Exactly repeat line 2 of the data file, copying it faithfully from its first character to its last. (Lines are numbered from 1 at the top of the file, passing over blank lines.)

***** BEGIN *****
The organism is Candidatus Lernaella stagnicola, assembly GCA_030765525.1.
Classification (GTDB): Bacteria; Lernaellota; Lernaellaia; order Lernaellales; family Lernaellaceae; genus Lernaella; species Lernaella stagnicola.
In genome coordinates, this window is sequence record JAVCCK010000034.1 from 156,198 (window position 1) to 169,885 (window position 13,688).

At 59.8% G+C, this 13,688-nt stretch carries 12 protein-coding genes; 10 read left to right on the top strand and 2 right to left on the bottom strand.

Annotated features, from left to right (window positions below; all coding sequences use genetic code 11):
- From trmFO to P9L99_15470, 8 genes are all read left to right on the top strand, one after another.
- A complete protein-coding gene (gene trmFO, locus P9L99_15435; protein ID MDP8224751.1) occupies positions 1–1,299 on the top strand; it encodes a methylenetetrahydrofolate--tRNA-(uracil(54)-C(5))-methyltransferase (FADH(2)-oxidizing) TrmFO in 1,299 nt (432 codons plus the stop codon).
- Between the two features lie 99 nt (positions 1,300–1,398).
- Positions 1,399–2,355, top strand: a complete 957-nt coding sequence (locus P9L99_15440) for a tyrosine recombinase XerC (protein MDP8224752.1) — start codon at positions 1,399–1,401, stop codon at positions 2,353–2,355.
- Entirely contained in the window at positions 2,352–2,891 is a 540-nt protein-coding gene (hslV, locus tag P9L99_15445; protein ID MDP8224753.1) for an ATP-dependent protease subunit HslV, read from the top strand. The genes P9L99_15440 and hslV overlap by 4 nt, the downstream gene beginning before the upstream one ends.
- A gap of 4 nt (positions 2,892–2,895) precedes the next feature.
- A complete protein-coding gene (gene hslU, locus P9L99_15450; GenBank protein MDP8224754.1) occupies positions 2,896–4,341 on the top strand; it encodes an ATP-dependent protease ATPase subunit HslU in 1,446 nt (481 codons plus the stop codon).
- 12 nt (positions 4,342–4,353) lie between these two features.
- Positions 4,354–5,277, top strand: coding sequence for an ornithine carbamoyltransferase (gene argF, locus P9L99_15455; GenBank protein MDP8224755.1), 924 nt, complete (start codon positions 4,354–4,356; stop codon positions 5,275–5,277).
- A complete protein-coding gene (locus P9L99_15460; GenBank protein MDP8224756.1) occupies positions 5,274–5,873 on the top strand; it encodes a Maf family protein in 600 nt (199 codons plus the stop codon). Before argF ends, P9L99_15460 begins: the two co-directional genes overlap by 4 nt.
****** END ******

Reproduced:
Classification (GTDB): Bacteria; Lernaellota; Lernaellaia; order Lernaellales; family Lernaellaceae; genus Lernaella; species Lernaella stagnicola.